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Importance and Inclusion of Gas Diffusion in CO2 Emulsion Population-balance ModelNormal access

Authors: H. Luo, G. Ren, K. Ma, K. Mateen, V. Neillo, C. Blondeau, G. Bourdarot and D. Morel
Event name: IOR 2019 – 20th European Symposium on Improved Oil Recovery
Session: Modelling Foams
Publication date: 08 April 2019
DOI: 10.3997/2214-4609.201900103
Organisations: EAGE
Language: English
Info: Extended abstract, PDF ( 2.46Mb )
Price: € 20

Summary:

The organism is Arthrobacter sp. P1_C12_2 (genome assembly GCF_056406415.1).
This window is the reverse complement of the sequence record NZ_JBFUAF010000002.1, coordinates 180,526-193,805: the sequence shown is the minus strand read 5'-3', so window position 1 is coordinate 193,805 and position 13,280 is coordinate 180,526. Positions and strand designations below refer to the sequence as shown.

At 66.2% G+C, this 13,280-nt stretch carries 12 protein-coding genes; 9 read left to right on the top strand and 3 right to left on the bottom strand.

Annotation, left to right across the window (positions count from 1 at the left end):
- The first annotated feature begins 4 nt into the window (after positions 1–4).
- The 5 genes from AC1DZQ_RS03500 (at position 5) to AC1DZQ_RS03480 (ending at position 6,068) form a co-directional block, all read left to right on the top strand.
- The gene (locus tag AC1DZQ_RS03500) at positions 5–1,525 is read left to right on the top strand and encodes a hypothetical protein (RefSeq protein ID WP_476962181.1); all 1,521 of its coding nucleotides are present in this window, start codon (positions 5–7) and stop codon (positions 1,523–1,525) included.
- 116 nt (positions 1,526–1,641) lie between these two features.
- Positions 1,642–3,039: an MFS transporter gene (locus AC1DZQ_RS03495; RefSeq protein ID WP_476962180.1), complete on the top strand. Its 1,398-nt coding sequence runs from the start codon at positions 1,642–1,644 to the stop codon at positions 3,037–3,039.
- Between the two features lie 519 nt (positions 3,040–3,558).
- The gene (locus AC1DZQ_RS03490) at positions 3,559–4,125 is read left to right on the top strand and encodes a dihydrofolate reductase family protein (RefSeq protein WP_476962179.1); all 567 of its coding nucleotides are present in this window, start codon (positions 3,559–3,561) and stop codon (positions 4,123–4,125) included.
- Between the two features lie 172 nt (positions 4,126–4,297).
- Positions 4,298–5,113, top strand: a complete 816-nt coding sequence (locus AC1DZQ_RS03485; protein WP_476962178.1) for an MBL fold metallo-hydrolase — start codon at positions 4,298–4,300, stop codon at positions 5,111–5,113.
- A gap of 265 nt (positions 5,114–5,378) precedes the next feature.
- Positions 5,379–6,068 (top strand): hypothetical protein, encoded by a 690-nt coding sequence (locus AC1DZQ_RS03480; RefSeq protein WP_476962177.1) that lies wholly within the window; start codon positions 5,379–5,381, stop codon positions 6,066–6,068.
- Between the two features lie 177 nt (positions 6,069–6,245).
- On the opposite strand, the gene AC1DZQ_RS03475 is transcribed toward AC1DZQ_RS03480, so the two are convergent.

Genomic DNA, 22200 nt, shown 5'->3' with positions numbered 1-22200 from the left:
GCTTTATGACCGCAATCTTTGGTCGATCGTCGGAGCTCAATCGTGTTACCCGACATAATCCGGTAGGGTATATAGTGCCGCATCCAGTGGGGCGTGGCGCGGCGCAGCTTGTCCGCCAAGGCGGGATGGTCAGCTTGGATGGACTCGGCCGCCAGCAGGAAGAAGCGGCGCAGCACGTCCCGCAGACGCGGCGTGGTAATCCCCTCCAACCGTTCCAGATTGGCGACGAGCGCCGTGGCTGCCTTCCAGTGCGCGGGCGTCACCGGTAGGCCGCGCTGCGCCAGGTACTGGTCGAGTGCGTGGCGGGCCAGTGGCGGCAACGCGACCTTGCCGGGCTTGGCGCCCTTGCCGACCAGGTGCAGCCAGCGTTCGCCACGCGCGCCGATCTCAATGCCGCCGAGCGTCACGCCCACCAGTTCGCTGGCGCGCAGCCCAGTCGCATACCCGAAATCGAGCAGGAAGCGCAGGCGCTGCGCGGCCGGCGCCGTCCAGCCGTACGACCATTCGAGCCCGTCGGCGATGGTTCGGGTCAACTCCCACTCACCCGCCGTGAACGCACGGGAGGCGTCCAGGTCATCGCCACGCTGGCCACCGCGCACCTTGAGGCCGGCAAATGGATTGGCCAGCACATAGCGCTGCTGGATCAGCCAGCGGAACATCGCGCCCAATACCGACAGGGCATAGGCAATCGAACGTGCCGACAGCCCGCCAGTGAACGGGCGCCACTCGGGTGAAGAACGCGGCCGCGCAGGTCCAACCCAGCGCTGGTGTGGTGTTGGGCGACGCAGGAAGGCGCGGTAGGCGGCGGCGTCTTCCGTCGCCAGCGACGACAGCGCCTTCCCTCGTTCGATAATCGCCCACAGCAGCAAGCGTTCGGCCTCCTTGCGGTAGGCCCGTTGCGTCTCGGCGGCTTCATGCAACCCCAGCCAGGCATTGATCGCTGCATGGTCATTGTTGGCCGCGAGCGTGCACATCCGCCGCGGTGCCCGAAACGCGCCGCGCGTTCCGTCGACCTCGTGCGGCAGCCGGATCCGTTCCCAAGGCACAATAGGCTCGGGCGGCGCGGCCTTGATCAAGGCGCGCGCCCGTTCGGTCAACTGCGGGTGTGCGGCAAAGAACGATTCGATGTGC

Unlike conventional foams made of nitrogen or methane, CO2 emulsion exhibits more complex behaviors in porous media. For instance, CO2 emulsions are relatively weak and do not exhibit sudden loss of apparent viscosity at very high foam quality. Compared to conventional foams in porous media that capillary suction is the main mechanism of bubble coalescence, gas diffusion is significantly enhanced in CO2 emulsion, but the relative contribution of the two emulsion destruction mechanisms and how to account for gas diffusion are rarely seen in the literature. To better understand the key underlying mechanisms, a comprehensive investigation of the CO2 emulsion stability is carried out and bubble coalescence due to gas diffusion is introduced in a population-balance model. First, analytical models are set-up to evaluate the characteristic times of capillary suction and gas diffusion under the same conditions. The analytical solutions suggest that the characteristic time of gas diffusion is comparable to that of capillary suction for CO2 emulsion, while it is one to two orders longer in case of N2 foam. Based on these analyses, a foam/emulsion model is developed through incorporating an additional gas diffusion term as a function of gas solubility, diffusivity, capillary pressure, temperature and several other variables. The new foam/emulsion model is used to fit a set of experiments of CO2 and N2 foams ranging among different foam qualities in the same core. The fittings were carried out using three different selections of the coalescence terms, i.e., the capillary suction term only, the gas diffusion term only, and both terms, for N2 foam and CO2 foam. The results reveal that using the original coalescence model (only capillary suction) can fit the N2 foam data but leads to mismatch with the CO2 data, while using the gas diffusion term only leads to mismatch with the N2 foam data but better match with the CO2 foam data. Using both terms was found optimum for the CO2 emulsion model. In addition, having the gas diffusion term enables to capture the gradual change of the foam strength with foam quality for CO2 foam instead of the abrupt change of foam strength for N2 foam near the limiting capillary pressure. Our research on this subject has unveiled the fact that gas diffusion is important for CO2 emulsion instability. This methodology is a key to evaluate the feasibility of improving CO2 EOR through foaming and to optimize such a process.


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